Some of the most intriguing cosmological mysteries don't involve strange objects like black holes or neutron stars. The best mysteries may not even affect our everyday lives, or leave gaping holes in our scientific models (*ahem* dark energy).
Sometimes, questions arise when there's a lack of something, which brings us to voids—large "holes" in space that aren't just absent of things we can see, but completely empty (of mostly everything). While some contain a few random galaxies, the vast majority don't have stars, galaxies, planets, clusters, stellar material, or any other visible matter—including dark matter, the enigmatic substance that makes up a large chunk of the universe. Our own Milky Way galaxy, which is a member of the Local Group, actually lies at the edge of one of these voids—called the "local void."
Form and Void:
The idea is this: In the earliest moments of creation—merely fractions of a second after the universe was thrust into existence by the big bang—spacetime almost immediately ballooned in size. We've since learned that during this short-lived phase, know as "inflation," matter was not distributed equally because of cosmic fluctuations. Consequentially, certain areas of space are more dense than others, resulting in voids, supervoids, and their polar opposites: galaxies, clusters and galaxy superclusters. We can see the fluctuations in matter density throughout the universe, but our observations make the most sense in the context of the cosmic microwave background radiation (CMB): the big bang "afterglow."
In studying the map, astronomers noted that, around 10 billion light-year away, toward the constellation of Eridanus, the CMB shows evidence of an unusually large cold spot. To explain why this portion of space has a slight —yet discernible—temperature difference, astronomers ascribe the cold spot to a void. Not just any void, but the largest in existence by far—stretching out about one billion light-years in diameter.
They postulate that the cold spot was created when the microwaves from the CMB pass through a huge void on their way toward Earth. We already know that the voids can have an effect on microwaves that pass through them—just as they are when they pass through dense galaxy superclusters, except with the opposite effect. Basically, when they traverse denser regions—places teeming with traditional and nontraditional matter—the microwaves gain energy from the pull of gravity. Whereas, when they pass through a void, gravity doesn't impart any extra energy on them, for gravity is a consequence of matter, and how it warps the fabric of spacetime. Ergo, the CMBR appears cooler. However, the supervoid solution comes with a major problem: standard cosmology models say such a huge void should not be possible.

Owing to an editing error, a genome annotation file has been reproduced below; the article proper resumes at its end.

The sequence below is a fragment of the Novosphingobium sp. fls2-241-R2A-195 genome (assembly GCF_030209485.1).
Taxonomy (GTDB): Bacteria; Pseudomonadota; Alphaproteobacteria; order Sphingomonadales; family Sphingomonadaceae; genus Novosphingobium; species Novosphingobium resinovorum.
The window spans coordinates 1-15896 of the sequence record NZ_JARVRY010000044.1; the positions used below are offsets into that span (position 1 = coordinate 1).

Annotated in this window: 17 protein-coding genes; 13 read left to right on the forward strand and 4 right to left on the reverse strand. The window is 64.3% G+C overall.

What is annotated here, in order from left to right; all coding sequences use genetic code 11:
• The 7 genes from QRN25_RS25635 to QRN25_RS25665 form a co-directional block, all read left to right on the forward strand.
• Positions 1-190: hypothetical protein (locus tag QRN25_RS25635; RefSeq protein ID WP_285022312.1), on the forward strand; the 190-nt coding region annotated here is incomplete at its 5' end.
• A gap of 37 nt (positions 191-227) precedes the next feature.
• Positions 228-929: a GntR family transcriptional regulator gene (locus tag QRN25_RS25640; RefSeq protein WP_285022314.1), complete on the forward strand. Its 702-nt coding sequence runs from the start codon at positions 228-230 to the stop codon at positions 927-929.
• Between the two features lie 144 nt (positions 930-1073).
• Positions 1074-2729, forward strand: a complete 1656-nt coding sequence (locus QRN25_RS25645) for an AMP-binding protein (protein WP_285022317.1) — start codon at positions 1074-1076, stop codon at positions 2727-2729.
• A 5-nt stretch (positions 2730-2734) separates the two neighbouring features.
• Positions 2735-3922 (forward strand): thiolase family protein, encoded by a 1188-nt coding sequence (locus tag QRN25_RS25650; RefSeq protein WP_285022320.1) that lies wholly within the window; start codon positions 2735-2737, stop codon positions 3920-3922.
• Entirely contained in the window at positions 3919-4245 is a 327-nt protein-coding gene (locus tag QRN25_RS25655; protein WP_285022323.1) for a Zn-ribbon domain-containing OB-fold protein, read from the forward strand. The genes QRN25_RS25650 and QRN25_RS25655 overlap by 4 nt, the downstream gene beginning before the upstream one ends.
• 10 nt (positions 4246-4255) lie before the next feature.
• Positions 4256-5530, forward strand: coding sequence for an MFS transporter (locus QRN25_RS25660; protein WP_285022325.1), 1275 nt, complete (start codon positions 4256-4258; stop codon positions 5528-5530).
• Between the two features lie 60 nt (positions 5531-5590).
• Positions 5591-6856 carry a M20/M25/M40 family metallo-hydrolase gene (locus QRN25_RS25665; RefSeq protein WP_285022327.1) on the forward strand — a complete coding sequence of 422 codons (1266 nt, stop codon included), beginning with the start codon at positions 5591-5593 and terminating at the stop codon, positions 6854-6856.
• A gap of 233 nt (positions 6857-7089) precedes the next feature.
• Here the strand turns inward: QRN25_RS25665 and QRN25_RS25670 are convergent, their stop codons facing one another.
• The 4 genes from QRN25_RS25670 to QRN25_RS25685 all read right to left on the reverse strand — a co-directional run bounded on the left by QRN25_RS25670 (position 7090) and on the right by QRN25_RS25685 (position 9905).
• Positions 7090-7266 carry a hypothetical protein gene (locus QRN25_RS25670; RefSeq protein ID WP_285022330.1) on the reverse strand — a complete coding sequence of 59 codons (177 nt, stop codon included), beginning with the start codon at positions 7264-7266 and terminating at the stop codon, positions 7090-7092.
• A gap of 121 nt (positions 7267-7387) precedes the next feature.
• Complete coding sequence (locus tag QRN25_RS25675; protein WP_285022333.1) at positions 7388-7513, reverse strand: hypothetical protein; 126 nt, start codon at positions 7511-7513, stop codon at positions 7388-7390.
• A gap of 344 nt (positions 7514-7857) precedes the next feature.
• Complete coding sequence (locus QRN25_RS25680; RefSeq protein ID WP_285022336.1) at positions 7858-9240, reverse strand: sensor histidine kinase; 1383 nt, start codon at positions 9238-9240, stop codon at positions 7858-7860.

Doorway to Other Realms?
Not everyone thinks the cold spot is a void. For instance, one researcher believes it may be an imprint of another universe, which would belong to a larger multiverse. Laura Mersini-Houghton, the leading proponent of this theory, has suggested that this region came about through a form of quantum entanglement—spooky action at a distance, as Einstein called it— that occurred between our universe and the parallel universe prior to their separation (perhaps during inflation).
It's interesting to note that if this hypothesis holds up, there would be evidence in the form of a "mirror" supervoid located in the opposite hemisphere. Strangely enough, in 2009, a void that seems to fit the bill was discovered in the southern hemisphere. However, it might be of little consequence, being that there is no consensus on exactly where this mirror void should be.
Another theory (one that is is admittedly absurd), was proposed by Lawrence Rudnick (from the University of Minnesota). He puts forth the notion that the Eridanus void is not a conventional void at all, but a 'universe-in-mass' black hole that consumed all matter in its vicinity. Furthermore, he and his team believe that dark energy, the force responsible for the accelerating expansion of the universe, is but an illusion brought on by the gravitational effects of an immensely large—not to mention, very powerful—black hole that lies at the very edge of our observable universe.
Of course, perhaps the cold spot isn't a void at all. For that matter, there's a chance the cold spot itself never existed in the first place (though new research suggests that's unlikely). Either or, these structures are fascinating.